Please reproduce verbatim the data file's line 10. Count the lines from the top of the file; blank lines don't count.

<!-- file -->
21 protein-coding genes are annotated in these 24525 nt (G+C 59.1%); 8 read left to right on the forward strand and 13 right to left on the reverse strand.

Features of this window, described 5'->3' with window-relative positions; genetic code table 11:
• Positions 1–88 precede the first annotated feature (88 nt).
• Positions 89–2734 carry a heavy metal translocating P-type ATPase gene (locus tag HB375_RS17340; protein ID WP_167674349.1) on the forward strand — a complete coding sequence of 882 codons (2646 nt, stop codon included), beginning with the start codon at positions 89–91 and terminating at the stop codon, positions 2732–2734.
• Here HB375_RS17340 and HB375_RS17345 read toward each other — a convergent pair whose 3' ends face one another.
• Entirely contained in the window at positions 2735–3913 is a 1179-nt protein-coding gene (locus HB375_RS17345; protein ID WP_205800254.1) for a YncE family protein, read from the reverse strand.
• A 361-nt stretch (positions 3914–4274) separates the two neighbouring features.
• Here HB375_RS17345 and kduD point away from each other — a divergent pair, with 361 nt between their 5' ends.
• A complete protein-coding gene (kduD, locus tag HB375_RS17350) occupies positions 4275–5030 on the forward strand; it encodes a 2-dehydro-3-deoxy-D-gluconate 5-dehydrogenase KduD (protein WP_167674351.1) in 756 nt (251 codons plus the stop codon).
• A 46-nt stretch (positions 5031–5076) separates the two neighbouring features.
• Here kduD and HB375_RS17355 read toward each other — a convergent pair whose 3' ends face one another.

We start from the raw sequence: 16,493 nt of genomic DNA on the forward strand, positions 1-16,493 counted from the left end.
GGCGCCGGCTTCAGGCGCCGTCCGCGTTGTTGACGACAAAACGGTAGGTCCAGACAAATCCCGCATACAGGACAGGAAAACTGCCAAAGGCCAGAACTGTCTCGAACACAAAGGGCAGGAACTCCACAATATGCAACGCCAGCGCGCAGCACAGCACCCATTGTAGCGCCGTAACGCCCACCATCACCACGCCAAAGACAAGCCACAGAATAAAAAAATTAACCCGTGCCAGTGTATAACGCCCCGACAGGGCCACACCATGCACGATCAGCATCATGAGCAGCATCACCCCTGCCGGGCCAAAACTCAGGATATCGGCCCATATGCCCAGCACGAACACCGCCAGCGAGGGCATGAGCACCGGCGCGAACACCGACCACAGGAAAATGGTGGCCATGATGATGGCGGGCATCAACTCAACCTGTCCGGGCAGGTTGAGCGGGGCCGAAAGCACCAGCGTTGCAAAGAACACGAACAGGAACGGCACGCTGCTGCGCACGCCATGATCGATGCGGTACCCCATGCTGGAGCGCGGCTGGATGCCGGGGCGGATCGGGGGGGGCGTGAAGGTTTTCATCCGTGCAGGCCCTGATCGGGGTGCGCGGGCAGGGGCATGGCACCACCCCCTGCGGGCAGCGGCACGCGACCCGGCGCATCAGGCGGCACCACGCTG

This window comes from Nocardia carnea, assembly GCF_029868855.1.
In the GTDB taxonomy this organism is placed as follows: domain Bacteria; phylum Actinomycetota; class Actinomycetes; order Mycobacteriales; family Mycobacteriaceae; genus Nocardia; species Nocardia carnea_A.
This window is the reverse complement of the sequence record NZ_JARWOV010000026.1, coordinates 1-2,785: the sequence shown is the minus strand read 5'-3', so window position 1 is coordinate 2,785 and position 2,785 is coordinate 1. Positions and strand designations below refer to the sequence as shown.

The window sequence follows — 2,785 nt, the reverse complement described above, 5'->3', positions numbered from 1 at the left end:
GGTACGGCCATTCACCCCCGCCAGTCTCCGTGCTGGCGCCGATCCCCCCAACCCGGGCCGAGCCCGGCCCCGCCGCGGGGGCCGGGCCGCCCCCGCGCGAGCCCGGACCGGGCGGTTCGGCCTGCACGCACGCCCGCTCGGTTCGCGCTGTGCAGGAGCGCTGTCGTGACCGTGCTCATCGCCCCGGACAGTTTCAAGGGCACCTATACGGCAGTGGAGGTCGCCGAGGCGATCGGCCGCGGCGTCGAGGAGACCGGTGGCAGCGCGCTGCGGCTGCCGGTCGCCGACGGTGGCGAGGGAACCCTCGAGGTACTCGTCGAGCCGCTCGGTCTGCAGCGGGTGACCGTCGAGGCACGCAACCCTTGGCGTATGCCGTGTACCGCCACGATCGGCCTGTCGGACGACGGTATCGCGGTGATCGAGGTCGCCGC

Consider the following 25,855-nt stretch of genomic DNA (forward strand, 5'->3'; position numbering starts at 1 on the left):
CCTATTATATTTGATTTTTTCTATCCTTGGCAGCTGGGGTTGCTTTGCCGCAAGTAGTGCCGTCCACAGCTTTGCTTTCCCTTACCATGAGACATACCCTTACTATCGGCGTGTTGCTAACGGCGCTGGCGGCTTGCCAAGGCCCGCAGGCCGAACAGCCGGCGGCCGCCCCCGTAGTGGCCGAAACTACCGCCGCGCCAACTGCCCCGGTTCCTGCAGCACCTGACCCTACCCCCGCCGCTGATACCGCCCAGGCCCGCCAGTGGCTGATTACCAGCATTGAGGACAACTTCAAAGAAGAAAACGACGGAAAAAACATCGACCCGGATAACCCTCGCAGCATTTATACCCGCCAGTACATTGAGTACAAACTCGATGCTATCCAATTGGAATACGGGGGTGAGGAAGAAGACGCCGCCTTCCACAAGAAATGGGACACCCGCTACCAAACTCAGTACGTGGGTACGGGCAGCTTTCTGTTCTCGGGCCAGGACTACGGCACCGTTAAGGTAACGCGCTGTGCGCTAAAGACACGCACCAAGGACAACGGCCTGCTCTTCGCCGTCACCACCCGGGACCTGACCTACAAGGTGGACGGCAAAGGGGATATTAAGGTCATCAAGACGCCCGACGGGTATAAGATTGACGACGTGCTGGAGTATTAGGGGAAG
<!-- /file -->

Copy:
• A 46-nt stretch (positions 5031–5076) separates the two neighbouring features.